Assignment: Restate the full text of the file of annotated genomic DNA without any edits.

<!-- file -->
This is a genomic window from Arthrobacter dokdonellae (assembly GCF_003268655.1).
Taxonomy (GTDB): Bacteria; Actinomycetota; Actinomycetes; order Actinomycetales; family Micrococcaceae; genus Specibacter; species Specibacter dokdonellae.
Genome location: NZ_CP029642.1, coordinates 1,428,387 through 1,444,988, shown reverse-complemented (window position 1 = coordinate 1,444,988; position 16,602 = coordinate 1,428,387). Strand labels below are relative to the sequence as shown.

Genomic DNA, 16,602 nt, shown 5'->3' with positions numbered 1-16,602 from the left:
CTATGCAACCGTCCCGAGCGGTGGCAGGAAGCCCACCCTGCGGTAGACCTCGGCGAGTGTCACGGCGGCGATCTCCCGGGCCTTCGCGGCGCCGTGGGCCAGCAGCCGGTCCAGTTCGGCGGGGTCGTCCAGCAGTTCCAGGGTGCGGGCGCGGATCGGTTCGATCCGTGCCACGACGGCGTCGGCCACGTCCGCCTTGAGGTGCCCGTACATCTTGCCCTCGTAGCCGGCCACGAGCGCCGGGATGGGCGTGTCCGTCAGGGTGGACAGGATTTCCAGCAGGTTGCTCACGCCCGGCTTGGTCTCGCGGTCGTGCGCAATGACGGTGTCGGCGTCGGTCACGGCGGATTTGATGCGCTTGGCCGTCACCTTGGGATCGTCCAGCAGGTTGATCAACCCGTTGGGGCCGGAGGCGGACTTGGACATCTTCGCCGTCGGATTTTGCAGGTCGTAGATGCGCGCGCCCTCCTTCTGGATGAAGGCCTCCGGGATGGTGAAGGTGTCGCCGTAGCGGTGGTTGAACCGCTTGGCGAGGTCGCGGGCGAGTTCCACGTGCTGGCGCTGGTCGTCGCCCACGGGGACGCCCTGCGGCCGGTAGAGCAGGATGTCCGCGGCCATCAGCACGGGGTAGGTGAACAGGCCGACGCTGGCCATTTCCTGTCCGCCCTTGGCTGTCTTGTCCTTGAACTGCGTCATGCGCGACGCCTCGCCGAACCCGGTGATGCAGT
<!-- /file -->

This is a genomic window from Arthrobacter dokdonellae (assembly GCF_003268655.1).
Taxonomy (GTDB): Bacteria; Actinomycetota; Actinomycetes; order Actinomycetales; family Micrococcaceae; genus Specibacter; species Specibacter dokdonellae.
Genome location: NZ_CP029642.1, coordinates 1,428,387 through 1,444,988, shown reverse-complemented (window position 1 = coordinate 1,444,988; position 16,602 = coordinate 1,428,387). Strand labels below are relative to the sequence as shown.

Genomic DNA, 16,602 nt, shown 5'->3' with positions numbered 1-16,602 from the left:
CTATGCAACCGTCCCGAGCGGTGGCAGGAAGCCCACCCTGCGGTAGACCTCGGCGAGTGTCACGGCGGCGATCTCCCGGGCCTTCGCGGCGCCGTGGGCCAGCAGCCGGTCCAGTTCGGCGGGGTCGTCCAGCAGTTCCAGGGTGCGGGCGCGGATCGGTTCGATCCGTGCCACGACGGCGTCGGCCACGTCCGCCTTGAGGTGCCCGTACATCTTGCCCTCGTAGCCGGCCACGAGCGCCGGGATGGGCGTGTCCGTCAGGGTGGACAGGATTTCCAGCAGGTTGCTCACGCCCGGCTTGGTCTCGCGGTCGTGCGCAATGACGGTGTCGGCGTCGGTCACGGCGGATTTGATGCGCTTGGCCGTCACCTTGGGATCGTCCAGCAGGTTGATCAACCCGTTGGGGCCGGAGGCGGACTTGGACATCTTCGCCGTCGGATTTTGCAGGTCGTAGATGCGCGCGCCCTCCTTCTGGATGAAGGCCTCCGGGATGGTGAAGGTGTCGCCGTAGCGGTGGTTGAACCGCTTGGCGAGGTCGCGGGCGAGTTCCACGTGCTGGCGCTGGTCGTCGCCCACGGGGACGCCCTGCGGCCGGTAGAGCAGGATGTCCGCGGCCATCAGCACGGGGTAGGTGAACAGGCCGACGCTGGCCATTTCCTGTCCGCCCTTGGCTGTCTTGTCCTTGAACTGCGTCATGCGCGACGCCTCGCCGAACCCGGTGATGCAGT